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Community Focus


Ashley Mortimer


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TWPT Talks to the Ashley Mortimer


TWPT:  Tell me about how you came to be on the spiritual path that you are on now. 

AM:  Well, obviously I was a massively important witch in all my past lives and in this current incarnation I was recognised immediately and initiated as a child by my hereditary witch family into a special and ancient tradition, having also been born the seventh son of a seventh son. . err . . .  ok, so I’m joking, I hope that’s obvious because I've heard much crazier claims down the years! The truth (which I believe is the highest religion there is) is perhaps a familiar one to many Pagans - having attended church as a boy I came to realise it wasn't for me, Sundays seemed to be days to spend out and about in the fresh air, exploring, adventuring, fishing, tree climbing or whatever and I felt a spiritual pull to nature, I thought "If there is a deity, it's out here and it's eternal, not stuck in a stone building and only accessible once a week". I started reading books, discovered “the occult" and had a few foolhardy experimental experiences, which convinced me of the world of spirits, energies and forces that exists behind the world of physical form. Spiritually I've always been rather adventurous and eclectic and I kind of forged a (well read and informed) path of my own but after a few years I came to realise that the Craft sort of held a special appeal and magic for me, it called to me and it seemed the closest to my own ideas and just then, as if by magic (!) the right teachers appeared  . . . so while I am a "proper" initiate, with all that entails, I still feel very free indeed to keep on adventuring and exploring my spirituality, as a friend of mine puts it, it's a wonderful landscape where terrible things can happen! 

TWPT:  What is the Pagan Federation all about and what principles and goals does it have to guide it along? 

AM:  The Pagan Federation was born in the early seventies from a couple of other organisations, a group of Pagans which included Doreen Valiente felt that Paganism was receiving unfairly bad press, there had been a number of newspaper scandals and they wanted to form a body that could lobby not just the authorities but perhaps the wider community for acceptance of Pagan ideals, spiritual principles and religions. It became an umbrella body really, a place of contact for those seeking Pagan paths and when I came on the scene as a young adult it was almost the only way to make contact with others of a like mind, there was no internet and it was still culturally not completely acceptable, you wouldn’t tell your employer you were pagan for example, so if you wanted to find out what was happening in your area the PF was the place to go. These days it's viewed as authoritative by the "powers of government" but has to deal with the fact that in the UK its membership is now only a proportion of the pagan population. I believe it still has an important role to play in providing an interface between pagans and non-Pagans, individually and collectively and the Doreen Valiente Foundation supports the PF in its initiatives to drive better understanding in the wider community, we are working on some projects together and its quite exciting stuff for the future.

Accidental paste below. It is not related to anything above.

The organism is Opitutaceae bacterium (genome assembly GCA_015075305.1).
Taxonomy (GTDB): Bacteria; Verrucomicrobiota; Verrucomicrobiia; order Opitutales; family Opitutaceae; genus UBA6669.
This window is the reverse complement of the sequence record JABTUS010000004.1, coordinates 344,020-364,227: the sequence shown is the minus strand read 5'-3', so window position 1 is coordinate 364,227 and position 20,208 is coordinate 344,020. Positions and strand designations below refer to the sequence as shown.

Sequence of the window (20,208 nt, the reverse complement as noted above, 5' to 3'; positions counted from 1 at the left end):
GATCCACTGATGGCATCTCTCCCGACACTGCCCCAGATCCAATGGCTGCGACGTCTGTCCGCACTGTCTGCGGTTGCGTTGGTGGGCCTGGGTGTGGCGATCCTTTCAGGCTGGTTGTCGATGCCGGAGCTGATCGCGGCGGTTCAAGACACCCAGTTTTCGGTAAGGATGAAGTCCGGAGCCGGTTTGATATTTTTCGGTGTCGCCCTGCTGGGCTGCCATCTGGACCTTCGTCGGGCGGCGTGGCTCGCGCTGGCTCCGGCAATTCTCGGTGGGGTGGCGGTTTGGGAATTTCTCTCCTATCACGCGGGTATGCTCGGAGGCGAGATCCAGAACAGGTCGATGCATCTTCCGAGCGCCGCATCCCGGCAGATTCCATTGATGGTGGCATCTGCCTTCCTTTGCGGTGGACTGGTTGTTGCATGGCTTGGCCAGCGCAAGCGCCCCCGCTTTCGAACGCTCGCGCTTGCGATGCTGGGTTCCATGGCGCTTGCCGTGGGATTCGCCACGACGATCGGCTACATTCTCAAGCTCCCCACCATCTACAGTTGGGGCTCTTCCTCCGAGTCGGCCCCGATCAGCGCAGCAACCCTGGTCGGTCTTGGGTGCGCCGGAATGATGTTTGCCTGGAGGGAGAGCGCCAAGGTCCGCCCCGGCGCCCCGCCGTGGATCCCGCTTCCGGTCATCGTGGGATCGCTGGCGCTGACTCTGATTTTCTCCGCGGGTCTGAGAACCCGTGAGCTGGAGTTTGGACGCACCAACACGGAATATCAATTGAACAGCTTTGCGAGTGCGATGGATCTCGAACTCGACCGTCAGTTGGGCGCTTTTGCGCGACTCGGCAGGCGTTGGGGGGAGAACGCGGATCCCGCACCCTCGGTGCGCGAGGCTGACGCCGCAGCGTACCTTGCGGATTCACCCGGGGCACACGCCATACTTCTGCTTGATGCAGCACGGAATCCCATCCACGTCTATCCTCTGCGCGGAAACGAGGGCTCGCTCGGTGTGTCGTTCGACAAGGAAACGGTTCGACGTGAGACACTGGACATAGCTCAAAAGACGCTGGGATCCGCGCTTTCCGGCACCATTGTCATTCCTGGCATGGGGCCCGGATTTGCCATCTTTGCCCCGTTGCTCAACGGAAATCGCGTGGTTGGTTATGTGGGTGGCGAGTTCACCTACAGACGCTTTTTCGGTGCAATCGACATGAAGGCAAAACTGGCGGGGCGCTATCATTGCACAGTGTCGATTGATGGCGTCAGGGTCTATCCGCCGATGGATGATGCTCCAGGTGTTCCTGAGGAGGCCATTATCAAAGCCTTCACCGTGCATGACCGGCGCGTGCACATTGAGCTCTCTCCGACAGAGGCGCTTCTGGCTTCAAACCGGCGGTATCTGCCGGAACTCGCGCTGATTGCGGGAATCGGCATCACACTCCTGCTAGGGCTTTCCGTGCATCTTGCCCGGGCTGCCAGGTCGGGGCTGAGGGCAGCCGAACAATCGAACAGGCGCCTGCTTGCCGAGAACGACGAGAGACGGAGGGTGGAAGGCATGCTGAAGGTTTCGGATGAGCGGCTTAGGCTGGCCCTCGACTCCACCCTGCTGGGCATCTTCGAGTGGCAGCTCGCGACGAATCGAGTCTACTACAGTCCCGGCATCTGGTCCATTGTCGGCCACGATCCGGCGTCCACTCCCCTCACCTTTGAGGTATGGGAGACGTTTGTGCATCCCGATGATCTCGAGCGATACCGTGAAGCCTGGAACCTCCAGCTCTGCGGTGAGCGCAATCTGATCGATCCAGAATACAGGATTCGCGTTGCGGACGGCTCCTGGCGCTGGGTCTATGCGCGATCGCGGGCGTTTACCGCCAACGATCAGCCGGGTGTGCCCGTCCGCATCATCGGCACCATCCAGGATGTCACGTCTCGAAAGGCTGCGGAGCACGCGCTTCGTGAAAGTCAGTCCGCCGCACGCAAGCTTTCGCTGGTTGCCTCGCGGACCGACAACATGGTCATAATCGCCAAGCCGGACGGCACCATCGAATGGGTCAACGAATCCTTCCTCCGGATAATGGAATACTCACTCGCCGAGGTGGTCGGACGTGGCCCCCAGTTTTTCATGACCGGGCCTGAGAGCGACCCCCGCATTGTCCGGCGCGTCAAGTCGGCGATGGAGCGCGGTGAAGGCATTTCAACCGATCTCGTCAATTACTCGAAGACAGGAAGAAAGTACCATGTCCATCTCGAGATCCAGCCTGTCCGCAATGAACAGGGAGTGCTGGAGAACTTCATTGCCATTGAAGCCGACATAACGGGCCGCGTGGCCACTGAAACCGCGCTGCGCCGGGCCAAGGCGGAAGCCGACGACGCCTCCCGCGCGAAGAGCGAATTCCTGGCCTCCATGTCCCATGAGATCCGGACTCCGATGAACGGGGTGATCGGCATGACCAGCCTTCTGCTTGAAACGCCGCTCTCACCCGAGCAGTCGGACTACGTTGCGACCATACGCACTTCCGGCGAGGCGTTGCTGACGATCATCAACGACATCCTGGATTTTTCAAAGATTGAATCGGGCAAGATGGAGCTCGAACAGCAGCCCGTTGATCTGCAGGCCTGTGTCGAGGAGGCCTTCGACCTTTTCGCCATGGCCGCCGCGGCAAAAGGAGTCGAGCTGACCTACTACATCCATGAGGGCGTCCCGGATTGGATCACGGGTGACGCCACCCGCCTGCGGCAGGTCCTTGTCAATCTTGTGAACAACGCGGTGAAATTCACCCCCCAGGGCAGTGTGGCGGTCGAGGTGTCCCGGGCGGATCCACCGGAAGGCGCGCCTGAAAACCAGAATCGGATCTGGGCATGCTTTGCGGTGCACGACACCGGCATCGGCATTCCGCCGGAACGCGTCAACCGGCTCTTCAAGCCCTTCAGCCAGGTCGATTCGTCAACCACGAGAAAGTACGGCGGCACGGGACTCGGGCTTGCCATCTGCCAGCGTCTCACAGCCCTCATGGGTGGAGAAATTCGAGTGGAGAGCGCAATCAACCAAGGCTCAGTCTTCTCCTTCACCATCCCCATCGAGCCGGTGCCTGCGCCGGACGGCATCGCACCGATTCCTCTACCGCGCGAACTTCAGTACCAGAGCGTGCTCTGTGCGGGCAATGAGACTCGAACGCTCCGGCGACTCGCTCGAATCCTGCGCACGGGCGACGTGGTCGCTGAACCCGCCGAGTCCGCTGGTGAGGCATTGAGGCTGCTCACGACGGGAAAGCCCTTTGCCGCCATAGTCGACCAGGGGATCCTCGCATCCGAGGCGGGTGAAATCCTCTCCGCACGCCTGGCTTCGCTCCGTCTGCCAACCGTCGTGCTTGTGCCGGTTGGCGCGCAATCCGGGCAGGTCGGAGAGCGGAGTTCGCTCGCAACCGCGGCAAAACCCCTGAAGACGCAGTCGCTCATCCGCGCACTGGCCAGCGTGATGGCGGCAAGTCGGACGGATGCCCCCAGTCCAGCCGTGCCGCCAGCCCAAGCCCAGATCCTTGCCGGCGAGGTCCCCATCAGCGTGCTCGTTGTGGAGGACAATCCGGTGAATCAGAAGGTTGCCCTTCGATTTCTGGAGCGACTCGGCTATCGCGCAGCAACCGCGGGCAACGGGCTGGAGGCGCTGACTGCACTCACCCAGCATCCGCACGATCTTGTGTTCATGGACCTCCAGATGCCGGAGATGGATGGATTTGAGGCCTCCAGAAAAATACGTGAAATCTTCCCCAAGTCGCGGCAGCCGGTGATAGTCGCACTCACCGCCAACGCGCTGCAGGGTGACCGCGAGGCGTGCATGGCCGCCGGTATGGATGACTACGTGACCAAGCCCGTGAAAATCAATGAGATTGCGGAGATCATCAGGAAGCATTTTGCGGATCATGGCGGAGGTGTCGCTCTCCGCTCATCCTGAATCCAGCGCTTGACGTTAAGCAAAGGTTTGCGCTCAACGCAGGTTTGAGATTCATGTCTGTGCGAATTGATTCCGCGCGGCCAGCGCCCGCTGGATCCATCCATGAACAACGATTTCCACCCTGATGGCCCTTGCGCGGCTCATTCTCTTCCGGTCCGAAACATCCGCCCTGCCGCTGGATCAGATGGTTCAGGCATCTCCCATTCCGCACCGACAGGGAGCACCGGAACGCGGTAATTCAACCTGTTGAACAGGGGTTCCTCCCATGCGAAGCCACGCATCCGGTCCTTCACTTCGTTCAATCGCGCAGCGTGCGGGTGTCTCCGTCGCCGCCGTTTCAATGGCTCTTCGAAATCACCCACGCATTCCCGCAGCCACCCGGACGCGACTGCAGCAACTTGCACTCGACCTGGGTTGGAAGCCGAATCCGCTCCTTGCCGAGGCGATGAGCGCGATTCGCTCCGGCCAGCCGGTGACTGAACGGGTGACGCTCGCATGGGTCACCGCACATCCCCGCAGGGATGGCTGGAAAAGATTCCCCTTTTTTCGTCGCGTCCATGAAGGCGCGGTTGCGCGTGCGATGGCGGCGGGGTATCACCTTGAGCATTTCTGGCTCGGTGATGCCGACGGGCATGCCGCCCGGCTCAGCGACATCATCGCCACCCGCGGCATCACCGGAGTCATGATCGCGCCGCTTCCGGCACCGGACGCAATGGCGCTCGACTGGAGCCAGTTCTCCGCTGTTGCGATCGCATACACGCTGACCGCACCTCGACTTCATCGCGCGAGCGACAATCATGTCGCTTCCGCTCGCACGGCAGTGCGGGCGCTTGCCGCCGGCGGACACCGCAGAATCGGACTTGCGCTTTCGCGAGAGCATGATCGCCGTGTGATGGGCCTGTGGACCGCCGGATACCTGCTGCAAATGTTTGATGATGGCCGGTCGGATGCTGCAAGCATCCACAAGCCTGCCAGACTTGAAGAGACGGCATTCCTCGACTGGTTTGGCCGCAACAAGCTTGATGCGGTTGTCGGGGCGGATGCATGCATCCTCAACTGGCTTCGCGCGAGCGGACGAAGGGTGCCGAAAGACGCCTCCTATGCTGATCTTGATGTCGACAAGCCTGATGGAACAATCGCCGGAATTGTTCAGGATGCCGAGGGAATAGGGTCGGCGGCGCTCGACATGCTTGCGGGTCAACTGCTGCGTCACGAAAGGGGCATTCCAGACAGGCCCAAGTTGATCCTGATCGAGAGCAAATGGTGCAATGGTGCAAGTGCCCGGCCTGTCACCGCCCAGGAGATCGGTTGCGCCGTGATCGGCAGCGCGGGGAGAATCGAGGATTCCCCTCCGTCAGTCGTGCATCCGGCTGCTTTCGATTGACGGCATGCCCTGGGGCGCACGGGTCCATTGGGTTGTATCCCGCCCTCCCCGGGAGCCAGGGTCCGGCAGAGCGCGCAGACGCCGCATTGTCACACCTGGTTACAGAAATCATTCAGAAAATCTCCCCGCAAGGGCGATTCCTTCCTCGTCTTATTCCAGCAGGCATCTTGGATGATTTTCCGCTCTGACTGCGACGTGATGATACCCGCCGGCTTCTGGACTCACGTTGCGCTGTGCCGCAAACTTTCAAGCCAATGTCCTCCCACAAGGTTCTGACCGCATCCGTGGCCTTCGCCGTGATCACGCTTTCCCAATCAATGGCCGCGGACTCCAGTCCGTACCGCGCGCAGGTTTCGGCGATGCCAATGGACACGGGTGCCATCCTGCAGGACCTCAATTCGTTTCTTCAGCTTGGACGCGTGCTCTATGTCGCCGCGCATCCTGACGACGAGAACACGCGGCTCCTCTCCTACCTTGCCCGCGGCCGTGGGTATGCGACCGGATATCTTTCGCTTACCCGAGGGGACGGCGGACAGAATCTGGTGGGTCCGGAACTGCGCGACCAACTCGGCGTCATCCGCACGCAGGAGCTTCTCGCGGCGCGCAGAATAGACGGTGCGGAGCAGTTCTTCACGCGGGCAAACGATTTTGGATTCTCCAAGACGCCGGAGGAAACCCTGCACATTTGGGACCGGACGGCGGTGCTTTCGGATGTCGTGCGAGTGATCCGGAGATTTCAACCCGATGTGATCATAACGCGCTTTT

TWPT:  What role do you play in the PF? 

AM:  Officially I'm only involved on a local level, I just maintain the website for the local PF really but I've been a spokesperson for the PF jointly with the other organisations I represent doing interviews on the radio, TV, magazines etc. I've also given talks in schools, local church groups and for various organisations concerned with religious diversity like the regional ambulance service and even once in a hospice for elderly and terminally ill people. Really I'm a bit of hybrid, I have to wear several hats depending on who I'm representing on the day but this seems to suit both the DVF, the Centre For Pagan Studies and the PF whose current president, Mike Stygal, is bringing new ideas to the PF and to the pagan community and he’s very encouraging of folks like me saying sensible and accurate things to the media regardless of who I'm officially representing. 

TWPT:  Could you give me a rundown on what the blue plaques are and what they signify to those who live in the UK? 

AM:  A Blue Plaque is a marker in honour of a person who made a great achievement in their field. There are a number of Blue Plaque organisations but mostly the plaques are granted and put up by local authorities. Anyone who made a significant contribution to the wider public community can receive one so great politicians, great inventors, great authors etc.  

TWPT:  The first blue plaque that you were involved with was for Doreen Valiente. Give me a little background on how it started and what kind of effort it took to make it a reality.